One of its questions – which went to more than 400 in-house lawyers, C-suite executives and HR professionals – was the extent to which they might be impacted by expected legislative and regulatory efforts, including moves by the FTC to limit non-compete agreements.

What it found was nearly two-thirds of respondents who currently utilize non-compete agreements say they will now either moderately (31%) or will be slightly less likely (34%), to use them due to recent legislative and regulatory activity.

Only 18% said it would make no difference to them at all. See chart below:

CHART: To what extent have attempts to restrict non-compete agreements made you less likely to use them?

This research was compiled prior to the FTC ruling, but the very fact non compete were already being talked about was enough to frighten companies off from continuing to use them – and one can only assume this will increase now the actual ruling is out.

Speaking exclusively to TLNT, James Witz, Littler shareholder and co-chair of the firm’s Unfair Competition and Trade Secrets Practice Group, said: “With ongoing uncertainty around the future of non-compete agreements, our survey found many employers adopting a ‘wait-and-see’ approach to their use of such agreements.

He continued: “Given the delays around the FTC’s rule and that it is likely to face immediate legal challenge, many employers have been waiting for further clarity before shifting their approach to using non-compete agreements.”

Added Melissa McDonagh, Littler shareholder and co-chair of the firm’s Unfair Competition and Trade Secrets Practice Group: “Employers concerned about the FTC rule and broader legislative and regulatory efforts to restrict the use of non-compete agreements may look to other options to protect their confidential information and business relationships. This could include non-disclosure and non-solicitation agreements, though it’s still important to ensure that those agreements comply with local, state and federal laws.”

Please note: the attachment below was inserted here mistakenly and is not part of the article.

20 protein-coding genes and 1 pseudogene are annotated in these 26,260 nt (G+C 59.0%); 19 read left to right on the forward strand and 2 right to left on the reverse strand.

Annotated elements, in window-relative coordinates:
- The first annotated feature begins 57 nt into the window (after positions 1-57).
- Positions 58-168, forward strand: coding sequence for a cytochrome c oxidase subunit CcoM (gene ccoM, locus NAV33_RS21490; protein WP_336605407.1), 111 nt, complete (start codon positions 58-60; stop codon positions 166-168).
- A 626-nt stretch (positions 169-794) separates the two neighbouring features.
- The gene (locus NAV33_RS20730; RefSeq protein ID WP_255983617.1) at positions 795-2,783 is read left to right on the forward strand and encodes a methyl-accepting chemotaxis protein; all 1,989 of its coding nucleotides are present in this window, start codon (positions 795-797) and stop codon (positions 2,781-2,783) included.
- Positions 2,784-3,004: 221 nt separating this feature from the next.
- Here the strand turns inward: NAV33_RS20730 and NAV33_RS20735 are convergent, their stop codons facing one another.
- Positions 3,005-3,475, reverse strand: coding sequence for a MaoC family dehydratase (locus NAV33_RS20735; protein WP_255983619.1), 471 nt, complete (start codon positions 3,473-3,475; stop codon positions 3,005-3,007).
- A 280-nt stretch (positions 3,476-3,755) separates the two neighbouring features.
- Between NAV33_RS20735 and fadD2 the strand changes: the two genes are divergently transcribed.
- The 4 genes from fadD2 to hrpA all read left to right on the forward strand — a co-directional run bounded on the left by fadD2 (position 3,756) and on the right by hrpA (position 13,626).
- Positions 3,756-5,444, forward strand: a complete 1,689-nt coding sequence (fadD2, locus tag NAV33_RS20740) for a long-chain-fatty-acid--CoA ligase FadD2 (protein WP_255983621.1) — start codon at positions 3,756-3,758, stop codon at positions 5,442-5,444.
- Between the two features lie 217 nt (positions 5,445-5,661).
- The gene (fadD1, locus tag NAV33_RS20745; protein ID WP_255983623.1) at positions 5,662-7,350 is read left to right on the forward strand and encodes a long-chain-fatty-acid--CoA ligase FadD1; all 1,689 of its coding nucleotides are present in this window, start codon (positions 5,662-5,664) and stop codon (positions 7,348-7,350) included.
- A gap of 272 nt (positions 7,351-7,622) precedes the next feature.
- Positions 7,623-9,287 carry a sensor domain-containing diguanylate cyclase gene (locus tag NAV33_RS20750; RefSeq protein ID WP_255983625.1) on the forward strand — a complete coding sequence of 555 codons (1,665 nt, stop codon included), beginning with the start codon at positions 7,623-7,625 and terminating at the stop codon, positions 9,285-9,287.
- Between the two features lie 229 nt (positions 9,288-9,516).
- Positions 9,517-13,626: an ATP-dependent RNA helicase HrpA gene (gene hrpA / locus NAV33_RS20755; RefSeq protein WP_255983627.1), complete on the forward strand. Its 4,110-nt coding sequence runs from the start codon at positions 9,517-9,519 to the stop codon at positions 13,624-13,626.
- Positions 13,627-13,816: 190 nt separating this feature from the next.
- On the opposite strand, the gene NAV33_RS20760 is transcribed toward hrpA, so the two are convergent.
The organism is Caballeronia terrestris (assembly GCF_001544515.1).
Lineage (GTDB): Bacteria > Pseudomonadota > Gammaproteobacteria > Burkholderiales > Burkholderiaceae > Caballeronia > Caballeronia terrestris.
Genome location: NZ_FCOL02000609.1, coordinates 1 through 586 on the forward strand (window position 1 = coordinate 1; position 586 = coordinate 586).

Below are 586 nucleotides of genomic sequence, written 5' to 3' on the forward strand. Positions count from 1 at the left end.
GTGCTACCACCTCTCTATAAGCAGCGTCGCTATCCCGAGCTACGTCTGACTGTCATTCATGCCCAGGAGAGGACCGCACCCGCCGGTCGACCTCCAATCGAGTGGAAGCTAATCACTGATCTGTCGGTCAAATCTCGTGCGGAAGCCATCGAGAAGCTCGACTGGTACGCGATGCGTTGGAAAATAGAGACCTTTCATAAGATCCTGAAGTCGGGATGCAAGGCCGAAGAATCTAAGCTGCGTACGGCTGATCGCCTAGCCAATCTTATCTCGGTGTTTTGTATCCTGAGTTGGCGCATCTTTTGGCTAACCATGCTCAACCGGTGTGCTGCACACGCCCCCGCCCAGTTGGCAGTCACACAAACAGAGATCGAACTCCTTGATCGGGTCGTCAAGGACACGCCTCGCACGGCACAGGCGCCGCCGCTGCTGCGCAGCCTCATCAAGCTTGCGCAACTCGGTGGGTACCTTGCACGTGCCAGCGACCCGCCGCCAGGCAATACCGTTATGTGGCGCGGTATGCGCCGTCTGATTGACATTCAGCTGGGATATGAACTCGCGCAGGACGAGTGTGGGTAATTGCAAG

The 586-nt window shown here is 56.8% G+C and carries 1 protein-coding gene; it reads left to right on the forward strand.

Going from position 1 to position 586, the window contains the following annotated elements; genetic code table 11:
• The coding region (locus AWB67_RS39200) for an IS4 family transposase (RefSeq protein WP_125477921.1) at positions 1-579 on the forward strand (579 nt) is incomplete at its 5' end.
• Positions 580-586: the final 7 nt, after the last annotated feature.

So, while the machinations of the FTC’s decision are likely to play out in the courts for at least another couple of years, CHROs will now need to ask themselves this very important question: is it better to start drifting away from non-competes now, rather than wait for some far-off decision?

If other companies are already doing this, they may be forced to act anyway.

What the data says:

  • Research by Gartner finds many organizations actually see benefits to a ban on non-competes. These include access to a larger pool of skilled workers (72%), improved competition for talent (48%) and greater workplace diversity (46%).
  • 98% of private companies expect at least some of their staff to sign up to non-compete agreements (source: Forbes)
  • Researchers from the University of Maryland and the University of Michigan have found that workers who are first asked to sign a non-compete agreement after accepting a job are 12.5% less satisfied in their job and experience no wage and training benefits relative to non-signers.
  • Around 18% of American workers are bound by non-competes.
  • The FTC estimates that banning non-competes would increase worker earnings by more than $300 billion per year, saving consumers up to $148 billion on health costs each year.
  • Researchers also argue that banning non-competes nationwide would close racial and gender pay gaps by between 3.6-9.1%.